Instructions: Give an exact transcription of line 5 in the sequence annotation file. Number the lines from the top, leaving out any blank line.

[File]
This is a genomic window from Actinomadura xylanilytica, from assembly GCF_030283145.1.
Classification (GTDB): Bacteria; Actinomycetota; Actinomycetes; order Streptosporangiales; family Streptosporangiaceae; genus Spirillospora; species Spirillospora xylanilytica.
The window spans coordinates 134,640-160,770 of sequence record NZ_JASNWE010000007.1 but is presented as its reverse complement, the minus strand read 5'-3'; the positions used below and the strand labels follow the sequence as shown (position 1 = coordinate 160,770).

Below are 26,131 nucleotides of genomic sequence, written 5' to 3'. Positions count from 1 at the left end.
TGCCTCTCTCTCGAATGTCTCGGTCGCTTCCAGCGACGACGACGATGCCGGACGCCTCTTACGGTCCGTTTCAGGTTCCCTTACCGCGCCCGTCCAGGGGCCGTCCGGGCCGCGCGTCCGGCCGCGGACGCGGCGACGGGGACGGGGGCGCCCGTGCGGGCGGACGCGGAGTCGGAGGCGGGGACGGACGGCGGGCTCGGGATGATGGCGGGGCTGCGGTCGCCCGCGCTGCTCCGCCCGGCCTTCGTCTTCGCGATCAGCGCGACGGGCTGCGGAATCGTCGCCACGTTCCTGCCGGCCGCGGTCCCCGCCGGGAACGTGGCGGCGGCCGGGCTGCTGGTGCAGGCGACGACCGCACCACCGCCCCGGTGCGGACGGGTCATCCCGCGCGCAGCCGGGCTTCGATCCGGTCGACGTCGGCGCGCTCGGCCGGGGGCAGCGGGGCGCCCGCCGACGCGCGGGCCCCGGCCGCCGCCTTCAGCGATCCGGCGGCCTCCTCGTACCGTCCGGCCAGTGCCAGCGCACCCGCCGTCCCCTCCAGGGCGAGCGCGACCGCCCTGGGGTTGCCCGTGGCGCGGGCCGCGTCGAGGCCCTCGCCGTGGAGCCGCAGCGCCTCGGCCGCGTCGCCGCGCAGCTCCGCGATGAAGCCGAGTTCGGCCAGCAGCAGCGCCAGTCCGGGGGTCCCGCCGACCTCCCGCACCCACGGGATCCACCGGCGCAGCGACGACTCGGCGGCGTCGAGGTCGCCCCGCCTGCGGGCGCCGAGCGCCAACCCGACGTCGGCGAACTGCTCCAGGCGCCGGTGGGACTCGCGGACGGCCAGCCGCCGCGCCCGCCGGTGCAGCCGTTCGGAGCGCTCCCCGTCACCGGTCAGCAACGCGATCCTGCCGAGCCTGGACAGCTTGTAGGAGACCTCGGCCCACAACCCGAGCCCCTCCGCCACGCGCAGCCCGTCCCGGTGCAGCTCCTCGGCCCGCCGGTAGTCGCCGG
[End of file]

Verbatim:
TGCCTCTCTCTCGAATGTCTCGGTCGCTTCCAGCGACGACGACGATGCCGGACGCCTCTTACGGTCCGTTTCAGGTTCCCTTACCGCGCCCGTCCAGGGGCCGTCCGGGCCGCGCGTCCGGCCGCGGACGCGGCGACGGGGACGGGGGCGCCCGTGCGGGCGGACGCGGAGTCGGAGGCGGGGACGGACGGCGGGCTCGGGATGATGGCGGGGCTGCGGTCGCCCGCGCTGCTCCGCCCGGCCTTCGTCTTCGCGATCAGCGCGACGGGCTGCGGAATCGTCGCCACGTTCCTGCCGGCCGCGGTCCCCGCCGGGAACGTGGCGGCGGCCGGGCTGCTGGTGCAGGCGACGACCGCACCACCGCCCCGGTGCGGACGGGTCATCCCGCGCGCAGCCGGGCTTCGATCCGGTCGACGTCGGCGCGCTCGGCCGGGGGCAGCGGGGCGCCCGCCGACGCGCGGGCCCCGGCCGCCGCCTTCAGCGATCCGGCGGCCTCCTCGTACCGTCCGGCCAGTGCCAGCGCACCCGCCGTCCCCTCCAGGGCGAGCGCGACCGCCCTGGGGTTGCCCGTGGCGCGGGCCGCGTCGAGGCCCTCGCCGTGGAGCCGCAGCGCCTCGGCCGCGTCGCCGCGCAGCTCCGCGATGAAGCCGAGTTCGGCCAGCAGCAGCGCCAGTCCGGGGGTCCCGCCGACCTCCCGCACCCACGGGATCCACCGGCGCAGCGACGACTCGGCGGCGTCGAGGTCGCCCCGCCTGCGGGCGCCGAGCGCCAACCCGACGTCGGCGAACTGCTCCAGGCGCCGGTGGGACTCGCGGACGGCCAGCCGCCGCGCCCGCCGGTGCAGCCGTTCGGAGCGCTCCCCGTCACCGGTCAGCAACGCGATCCTGCCGAGCCTGGACAGCTTGTAGGAGACCTCGGCCCACAACCCGAGCCCCTCCGCCACGCGCAGCCCGTCCCGGTGCAGCTCCTCGGCCCGCCGGTAGTCGCCGG